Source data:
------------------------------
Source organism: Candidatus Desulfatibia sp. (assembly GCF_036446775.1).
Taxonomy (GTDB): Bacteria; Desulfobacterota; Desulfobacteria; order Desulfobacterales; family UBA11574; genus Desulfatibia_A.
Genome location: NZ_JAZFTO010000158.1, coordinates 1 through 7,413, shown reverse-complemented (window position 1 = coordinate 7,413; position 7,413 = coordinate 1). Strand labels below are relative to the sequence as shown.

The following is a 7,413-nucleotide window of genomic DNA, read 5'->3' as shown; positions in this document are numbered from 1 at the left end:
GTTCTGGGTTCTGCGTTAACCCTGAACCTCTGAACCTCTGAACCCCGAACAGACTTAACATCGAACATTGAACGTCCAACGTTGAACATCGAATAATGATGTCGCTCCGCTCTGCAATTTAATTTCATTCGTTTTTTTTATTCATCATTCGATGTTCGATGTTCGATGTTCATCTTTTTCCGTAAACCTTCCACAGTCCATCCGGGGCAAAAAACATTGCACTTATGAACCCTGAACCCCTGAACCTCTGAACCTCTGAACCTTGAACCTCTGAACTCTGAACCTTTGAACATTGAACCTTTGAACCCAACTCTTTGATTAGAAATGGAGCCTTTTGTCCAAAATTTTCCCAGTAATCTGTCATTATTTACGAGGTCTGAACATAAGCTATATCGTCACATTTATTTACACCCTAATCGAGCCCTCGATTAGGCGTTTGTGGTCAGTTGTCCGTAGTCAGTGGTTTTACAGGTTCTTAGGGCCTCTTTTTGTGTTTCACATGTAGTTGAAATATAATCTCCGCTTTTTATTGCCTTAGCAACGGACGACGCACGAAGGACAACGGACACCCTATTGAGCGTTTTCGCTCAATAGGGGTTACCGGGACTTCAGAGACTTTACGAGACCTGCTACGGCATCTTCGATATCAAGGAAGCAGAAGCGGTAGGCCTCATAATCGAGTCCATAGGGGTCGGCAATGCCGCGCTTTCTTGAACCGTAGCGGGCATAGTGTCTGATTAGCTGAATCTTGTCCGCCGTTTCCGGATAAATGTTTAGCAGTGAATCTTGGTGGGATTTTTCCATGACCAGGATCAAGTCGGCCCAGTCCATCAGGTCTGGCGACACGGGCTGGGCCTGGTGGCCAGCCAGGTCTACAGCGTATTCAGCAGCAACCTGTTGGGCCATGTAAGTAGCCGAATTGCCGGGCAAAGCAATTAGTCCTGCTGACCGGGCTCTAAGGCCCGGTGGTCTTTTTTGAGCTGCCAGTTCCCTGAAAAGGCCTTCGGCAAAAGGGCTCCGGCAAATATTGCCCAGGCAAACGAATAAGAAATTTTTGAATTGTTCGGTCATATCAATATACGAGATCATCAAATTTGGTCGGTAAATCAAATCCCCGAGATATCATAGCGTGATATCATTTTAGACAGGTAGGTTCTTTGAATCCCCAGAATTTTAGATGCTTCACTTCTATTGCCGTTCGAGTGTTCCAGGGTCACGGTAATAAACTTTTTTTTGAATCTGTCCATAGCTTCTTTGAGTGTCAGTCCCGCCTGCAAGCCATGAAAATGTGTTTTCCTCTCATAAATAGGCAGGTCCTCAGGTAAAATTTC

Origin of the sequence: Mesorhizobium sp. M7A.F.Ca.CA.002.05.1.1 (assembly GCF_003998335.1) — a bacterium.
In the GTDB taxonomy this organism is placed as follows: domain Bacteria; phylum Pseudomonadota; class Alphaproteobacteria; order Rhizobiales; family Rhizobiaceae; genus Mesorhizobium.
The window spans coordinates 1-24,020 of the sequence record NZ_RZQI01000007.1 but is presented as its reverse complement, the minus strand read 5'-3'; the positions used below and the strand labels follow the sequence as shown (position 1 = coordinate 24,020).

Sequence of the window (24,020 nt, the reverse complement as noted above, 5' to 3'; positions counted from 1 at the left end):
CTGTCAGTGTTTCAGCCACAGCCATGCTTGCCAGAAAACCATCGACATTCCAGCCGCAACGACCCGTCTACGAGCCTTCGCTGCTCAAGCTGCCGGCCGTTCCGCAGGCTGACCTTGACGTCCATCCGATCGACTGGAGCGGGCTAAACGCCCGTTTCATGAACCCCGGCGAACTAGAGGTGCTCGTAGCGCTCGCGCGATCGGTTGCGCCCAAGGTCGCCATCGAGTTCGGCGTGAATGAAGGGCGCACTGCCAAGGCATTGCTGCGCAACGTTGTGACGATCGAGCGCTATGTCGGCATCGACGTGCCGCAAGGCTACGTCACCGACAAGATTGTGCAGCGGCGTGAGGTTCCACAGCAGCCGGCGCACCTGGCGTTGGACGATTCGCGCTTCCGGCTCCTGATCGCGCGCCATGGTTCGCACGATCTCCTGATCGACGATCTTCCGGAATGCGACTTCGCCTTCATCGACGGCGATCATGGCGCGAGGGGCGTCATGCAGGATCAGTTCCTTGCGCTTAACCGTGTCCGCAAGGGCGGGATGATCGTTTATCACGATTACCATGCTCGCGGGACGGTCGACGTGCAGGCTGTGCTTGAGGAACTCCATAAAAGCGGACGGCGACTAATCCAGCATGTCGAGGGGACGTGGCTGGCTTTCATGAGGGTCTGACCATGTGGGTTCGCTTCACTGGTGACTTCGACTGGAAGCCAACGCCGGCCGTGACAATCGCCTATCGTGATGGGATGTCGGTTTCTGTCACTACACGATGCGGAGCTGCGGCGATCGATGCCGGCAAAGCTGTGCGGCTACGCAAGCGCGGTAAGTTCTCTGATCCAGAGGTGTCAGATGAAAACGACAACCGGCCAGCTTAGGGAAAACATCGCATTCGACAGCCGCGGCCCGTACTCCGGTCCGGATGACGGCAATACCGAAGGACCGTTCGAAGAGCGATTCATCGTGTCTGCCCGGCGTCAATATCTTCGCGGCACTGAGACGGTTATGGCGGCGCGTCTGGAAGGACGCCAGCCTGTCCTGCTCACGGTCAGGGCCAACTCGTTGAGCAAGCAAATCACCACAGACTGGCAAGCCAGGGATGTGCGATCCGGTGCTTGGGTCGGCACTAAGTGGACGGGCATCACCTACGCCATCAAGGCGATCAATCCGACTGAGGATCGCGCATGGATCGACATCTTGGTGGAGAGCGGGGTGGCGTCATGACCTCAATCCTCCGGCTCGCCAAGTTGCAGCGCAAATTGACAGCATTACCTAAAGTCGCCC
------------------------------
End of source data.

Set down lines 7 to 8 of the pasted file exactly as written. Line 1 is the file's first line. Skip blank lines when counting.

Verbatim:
In the GTDB taxonomy this organism is placed as follows: domain Bacteria; phylum Pseudomonadota; class Alphaproteobacteria; order Rhizobiales; family Rhizobiaceae; genus Mesorhizobium.
The window spans coordinates 1-24,020 of the sequence record NZ_RZQI01000007.1 but is presented as its reverse complement, the minus strand read 5'-3'; the positions used below and the strand labels follow the sequence as shown (position 1 = coordinate 24,020).